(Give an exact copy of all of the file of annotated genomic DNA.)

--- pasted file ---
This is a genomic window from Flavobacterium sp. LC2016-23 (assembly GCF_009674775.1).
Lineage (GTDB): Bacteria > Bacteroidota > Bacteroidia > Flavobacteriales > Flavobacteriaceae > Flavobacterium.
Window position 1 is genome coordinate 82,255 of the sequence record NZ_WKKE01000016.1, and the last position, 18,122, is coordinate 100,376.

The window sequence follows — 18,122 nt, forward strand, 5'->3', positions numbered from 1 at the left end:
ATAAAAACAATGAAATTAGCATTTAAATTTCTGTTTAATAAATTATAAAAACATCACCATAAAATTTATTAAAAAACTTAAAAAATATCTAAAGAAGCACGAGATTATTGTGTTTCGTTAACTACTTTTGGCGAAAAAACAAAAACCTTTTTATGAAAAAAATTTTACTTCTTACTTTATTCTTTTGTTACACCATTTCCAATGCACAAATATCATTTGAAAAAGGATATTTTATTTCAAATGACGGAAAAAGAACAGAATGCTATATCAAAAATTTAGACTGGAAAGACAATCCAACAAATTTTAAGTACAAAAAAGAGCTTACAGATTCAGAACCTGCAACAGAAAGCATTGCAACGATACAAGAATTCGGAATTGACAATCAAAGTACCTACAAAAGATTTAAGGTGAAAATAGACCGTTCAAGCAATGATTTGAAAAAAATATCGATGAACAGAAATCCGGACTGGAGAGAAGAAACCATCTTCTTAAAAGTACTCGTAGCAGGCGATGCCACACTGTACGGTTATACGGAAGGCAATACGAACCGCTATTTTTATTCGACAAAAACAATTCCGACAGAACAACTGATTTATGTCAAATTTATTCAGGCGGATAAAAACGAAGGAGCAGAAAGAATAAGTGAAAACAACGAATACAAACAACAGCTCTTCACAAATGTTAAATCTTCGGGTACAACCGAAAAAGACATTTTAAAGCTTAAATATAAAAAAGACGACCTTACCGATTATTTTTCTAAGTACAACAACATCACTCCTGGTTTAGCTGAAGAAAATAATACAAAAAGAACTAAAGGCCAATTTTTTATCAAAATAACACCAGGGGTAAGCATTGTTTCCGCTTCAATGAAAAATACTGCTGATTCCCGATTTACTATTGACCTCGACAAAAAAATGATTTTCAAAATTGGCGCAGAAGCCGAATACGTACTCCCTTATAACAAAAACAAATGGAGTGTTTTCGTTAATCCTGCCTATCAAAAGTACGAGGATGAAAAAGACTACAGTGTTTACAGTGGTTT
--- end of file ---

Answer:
This is a genomic window from Flavobacterium sp. LC2016-23 (assembly GCF_009674775.1).
Lineage (GTDB): Bacteria > Bacteroidota > Bacteroidia > Flavobacteriales > Flavobacteriaceae > Flavobacterium.
Window position 1 is genome coordinate 82,255 of the sequence record NZ_WKKE01000016.1, and the last position, 18,122, is coordinate 100,376.

The window sequence follows — 18,122 nt, forward strand, 5'->3', positions numbered from 1 at the left end:
ATAAAAACAATGAAATTAGCATTTAAATTTCTGTTTAATAAATTATAAAAACATCACCATAAAATTTATTAAAAAACTTAAAAAATATCTAAAGAAGCACGAGATTATTGTGTTTCGTTAACTACTTTTGGCGAAAAAACAAAAACCTTTTTATGAAAAAAATTTTACTTCTTACTTTATTCTTTTGTTACACCATTTCCAATGCACAAATATCATTTGAAAAAGGATATTTTATTTCAAATGACGGAAAAAGAACAGAATGCTATATCAAAAATTTAGACTGGAAAGACAATCCAACAAATTTTAAGTACAAAAAAGAGCTTACAGATTCAGAACCTGCAACAGAAAGCATTGCAACGATACAAGAATTCGGAATTGACAATCAAAGTACCTACAAAAGATTTAAGGTGAAAATAGACCGTTCAAGCAATGATTTGAAAAAAATATCGATGAACAGAAATCCGGACTGGAGAGAAGAAACCATCTTCTTAAAAGTACTCGTAGCAGGCGATGCCACACTGTACGGTTATACGGAAGGCAATACGAACCGCTATTTTTATTCGACAAAAACAATTCCGACAGAACAACTGATTTATGTCAAATTTATTCAGGCGGATAAAAACGAAGGAGCAGAAAGAATAAGTGAAAACAACGAATACAAACAACAGCTCTTCACAAATGTTAAATCTTCGGGTACAACCGAAAAAGACATTTTAAAGCTTAAATATAAAAAAGACGACCTTACCGATTATTTTTCTAAGTACAACAACATCACTCCTGGTTTAGCTGAAGAAAATAATACAAAAAGAACTAAAGGCCAATTTTTTATCAAAATAACACCAGGGGTAAGCATTGTTTCCGCTTCAATGAAAAATACTGCTGATTCCCGATTTACTATTGACCTCGACAAAAAAATGATTTTCAAAATTGGCGCAGAAGCCGAATACGTACTCCCTTATAACAAAAACAAATGGAGTGTTTTCGTTAATCCTGCCTATCAAAAGTACGAGGATGAAAAAGACTACAGTGTTTACAGTGGTTT